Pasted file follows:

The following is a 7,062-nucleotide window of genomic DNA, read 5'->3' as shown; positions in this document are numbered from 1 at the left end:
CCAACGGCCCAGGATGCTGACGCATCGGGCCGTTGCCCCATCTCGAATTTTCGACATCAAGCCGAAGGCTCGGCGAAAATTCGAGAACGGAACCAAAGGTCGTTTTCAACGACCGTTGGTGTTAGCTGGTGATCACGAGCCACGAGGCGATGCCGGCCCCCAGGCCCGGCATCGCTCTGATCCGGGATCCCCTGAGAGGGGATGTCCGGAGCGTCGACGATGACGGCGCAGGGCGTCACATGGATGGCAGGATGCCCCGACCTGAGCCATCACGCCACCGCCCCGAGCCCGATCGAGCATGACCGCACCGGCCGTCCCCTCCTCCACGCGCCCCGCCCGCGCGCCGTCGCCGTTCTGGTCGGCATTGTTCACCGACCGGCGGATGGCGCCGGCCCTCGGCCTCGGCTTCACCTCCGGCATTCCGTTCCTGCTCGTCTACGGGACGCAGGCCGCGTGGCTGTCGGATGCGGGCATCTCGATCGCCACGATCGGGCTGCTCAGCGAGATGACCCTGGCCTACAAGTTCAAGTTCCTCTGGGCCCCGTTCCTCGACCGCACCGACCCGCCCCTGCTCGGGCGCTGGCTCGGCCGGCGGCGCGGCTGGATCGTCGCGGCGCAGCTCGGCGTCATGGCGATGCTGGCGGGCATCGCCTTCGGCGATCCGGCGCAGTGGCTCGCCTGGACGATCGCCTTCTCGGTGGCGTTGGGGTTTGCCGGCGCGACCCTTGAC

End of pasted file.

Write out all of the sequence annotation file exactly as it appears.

The following is a 7,062-nucleotide window of genomic DNA, read 5'->3' as shown; positions in this document are numbered from 1 at the left end:
CCAACGGCCCAGGATGCTGACGCATCGGGCCGTTGCCCCATCTCGAATTTTCGACATCAAGCCGAAGGCTCGGCGAAAATTCGAGAACGGAACCAAAGGTCGTTTTCAACGACCGTTGGTGTTAGCTGGTGATCACGAGCCACGAGGCGATGCCGGCCCCCAGGCCCGGCATCGCTCTGATCCGGGATCCCCTGAGAGGGGATGTCCGGAGCGTCGACGATGACGGCGCAGGGCGTCACATGGATGGCAGGATGCCCCGACCTGAGCCATCACGCCACCGCCCCGAGCCCGATCGAGCATGACCGCACCGGCCGTCCCCTCCTCCACGCGCCCCGCCCGCGCGCCGTCGCCGTTCTGGTCGGCATTGTTCACCGACCGGCGGATGGCGCCGGCCCTCGGCCTCGGCTTCACCTCCGGCATTCCGTTCCTGCTCGTCTACGGGACGCAGGCCGCGTGGCTGTCGGATGCGGGCATCTCGATCGCCACGATCGGGCTGCTCAGCGAGATGACCCTGGCCTACAAGTTCAAGTTCCTCTGGGCCCCGTTCCTCGACCGCACCGACCCGCCCCTGCTCGGGCGCTGGCTCGGCCGGCGGCGCGGCTGGATCGTCGCGGCGCAGCTCGGCGTCATGGCGATGCTGGCGGGCATCGCCTTCGGCGATCCGGCGCAGTGGCTCGCCTGGACGATCGCCTTCTCGGTGGCGTTGGGGTTTGCCGGCGCGACCCTTGAC